Consumers’ need for ‘webshop security’ increases during the pandemic, and it is not really tech-related
From a merchant perspective, AfterPay Insights previous research shows that one of the most critical aspects to attract and retain customers is to be perceived as ‘secure’. And this has become even more central since the corona outbreak. But how do consumers interpret a ‘secure’ webshop? Which dimensions are most relevant to build trust in security? We decided to find out by taking a deep dive into the space of ‘perceived security’.
We found out that ‘security’ is a lot broader than just the technical- and data privacy related aspects that the industry normally talks about. In fact, technical security and data privacy only stand for 9% of consumers’ spontaneous associations with a secure webshop.
Consumers’ association with secure can be divided into five main areas that merchants need to cater to in order to be relevant. First, a well-known brand builds trust and therefore attracts new consumers. Second, consumers associate security with webshops that they have made previous purchases with. Third, recommendations & assortment is a key dimension of security. Financial and technical robustness of the merchant also play an important role in defining consumers’ perception of a secure webshop. And finally, consumers need to perceive payment and delivery as trustworthy and reliable to consider a webshop as ‘secure’.
Consumers’ perception of ‘security’ has increased in importance since the corona outbreak
The five dimensions that consumers say define a ‘secure’ webshop
In order to understand the concept of ‘security’, we asked the one third of consumers that rated this concept as important, to detail what they associate with ‘a secure webshop’. The spontaneously mentioned top-of-mind associations reveal that ‘security’ as a concept is made up of five different facets.
The primary area that online consumers associate with a secure webshop is payment and delivery (34% of associations). Within this area, the most commonly mentioned aspect was ‘reliable delivery’ followed by ‘offers trustworthy payment methods’. Other aspects mentioned span from ‘good customer service’ to ‘delivery from homeland’ and ‘order tracking’.
Second, online consumers associate financial and technical robustness of the merchant with a secure webshop (25% of consumer associations). Only 9% of all consumer associations were related to data security and privacy aspects. This is equal to the share that associate webshop security with the comfort that the webshop has been in business a long time.
The third dimension that online consumers associate with a secure webshop is related to recommendations & assortment aspects (19% of consumer associations), and here ‘good customer reviews’ is the dominant aspect.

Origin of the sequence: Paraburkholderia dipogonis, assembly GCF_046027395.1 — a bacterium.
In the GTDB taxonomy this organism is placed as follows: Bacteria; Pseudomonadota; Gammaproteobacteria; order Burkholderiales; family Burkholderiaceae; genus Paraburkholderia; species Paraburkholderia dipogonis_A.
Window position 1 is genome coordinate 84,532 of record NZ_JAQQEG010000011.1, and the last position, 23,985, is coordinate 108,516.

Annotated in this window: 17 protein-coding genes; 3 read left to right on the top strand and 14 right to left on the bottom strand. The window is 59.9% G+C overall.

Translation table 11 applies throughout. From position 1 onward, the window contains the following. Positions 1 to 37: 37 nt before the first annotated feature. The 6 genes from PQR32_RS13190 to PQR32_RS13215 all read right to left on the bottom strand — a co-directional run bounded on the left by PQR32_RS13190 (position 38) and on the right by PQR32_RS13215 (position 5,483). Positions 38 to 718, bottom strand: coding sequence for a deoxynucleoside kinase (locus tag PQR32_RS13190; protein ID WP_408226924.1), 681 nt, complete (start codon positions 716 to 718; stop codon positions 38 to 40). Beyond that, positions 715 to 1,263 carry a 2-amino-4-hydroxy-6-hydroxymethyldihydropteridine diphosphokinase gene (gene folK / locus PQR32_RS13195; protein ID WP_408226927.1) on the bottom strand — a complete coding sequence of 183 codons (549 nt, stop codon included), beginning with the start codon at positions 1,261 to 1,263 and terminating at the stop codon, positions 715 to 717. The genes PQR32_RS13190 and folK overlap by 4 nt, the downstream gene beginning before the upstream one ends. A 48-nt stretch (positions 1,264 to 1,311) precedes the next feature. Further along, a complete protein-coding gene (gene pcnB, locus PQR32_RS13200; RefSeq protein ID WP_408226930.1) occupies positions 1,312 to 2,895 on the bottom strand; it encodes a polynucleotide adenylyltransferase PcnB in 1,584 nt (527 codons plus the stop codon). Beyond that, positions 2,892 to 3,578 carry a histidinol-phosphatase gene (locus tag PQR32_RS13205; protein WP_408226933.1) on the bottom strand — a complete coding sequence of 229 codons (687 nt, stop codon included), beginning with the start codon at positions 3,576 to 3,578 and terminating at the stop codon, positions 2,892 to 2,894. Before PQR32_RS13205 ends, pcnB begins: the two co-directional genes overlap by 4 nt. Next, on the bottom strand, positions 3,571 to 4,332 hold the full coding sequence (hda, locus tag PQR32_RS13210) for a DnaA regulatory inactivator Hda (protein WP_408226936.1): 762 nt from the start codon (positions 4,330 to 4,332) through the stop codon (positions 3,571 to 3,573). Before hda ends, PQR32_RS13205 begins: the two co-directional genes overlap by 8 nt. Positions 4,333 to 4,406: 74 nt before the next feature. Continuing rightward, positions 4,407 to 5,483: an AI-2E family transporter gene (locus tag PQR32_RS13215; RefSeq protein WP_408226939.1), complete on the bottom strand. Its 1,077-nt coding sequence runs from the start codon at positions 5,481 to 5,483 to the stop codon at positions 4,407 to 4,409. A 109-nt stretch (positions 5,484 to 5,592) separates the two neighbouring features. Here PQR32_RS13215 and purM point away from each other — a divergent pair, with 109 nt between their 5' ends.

Fourth, online consumers also associate security to the more general concepts of previous customer experiences (made previous purchases, 8%). And finally, the general strength of the merchant brand (well-known brand, 14%) is also key in consumers' perception of webshop security.
Diving deeper into the data, we see that online shoppers in Germany associate a secure webshop more with financial and technical robustness (36% of all German consumers’ associations), in particular that the webshop has been in business a long time and having webshop certifications. But on the other hand, Germans do not associate security with a well-known brand to the same extent (10% of all German consumers’ associations). Norwegian consumers associate security more with payment & delivery (42% of all Norwegian consumers’ associations), especially around reliable delivery and trustworthy payment methods. And Dutch consumers associate ‘security’ relatively more to having made previous purchases (11% of all Dutch consumers’ associations).
From a demographical perspective, consumers aged 18-34 years old have significantly stronger associations to recommendations & assortment aspects such as ‘offer known brands’, ‘good customer reviews’ and ‘recommended by peers’ (30%). In comparison, of consumers aged 55 years and older only 14% associate security with recommendations & assortment. Consumers aged 45 years old and above associate a secure webshop significantly more with aspects related to financial and technical robustness (30%).
Offering trustworthy payment methods is essential to be perceived as a secure merchant
Now that we have uncovered which elements define ‘security’ in the mind of an online shopper, the next step is to find out how important these elements are in consumer’s perception of ‘security’. To do so, we used a multiple response list of answer alternatives containing aspects that merchants can influence in the short- to mid-term. i.e. the aspects previous purchases and well-known webshop were excluded.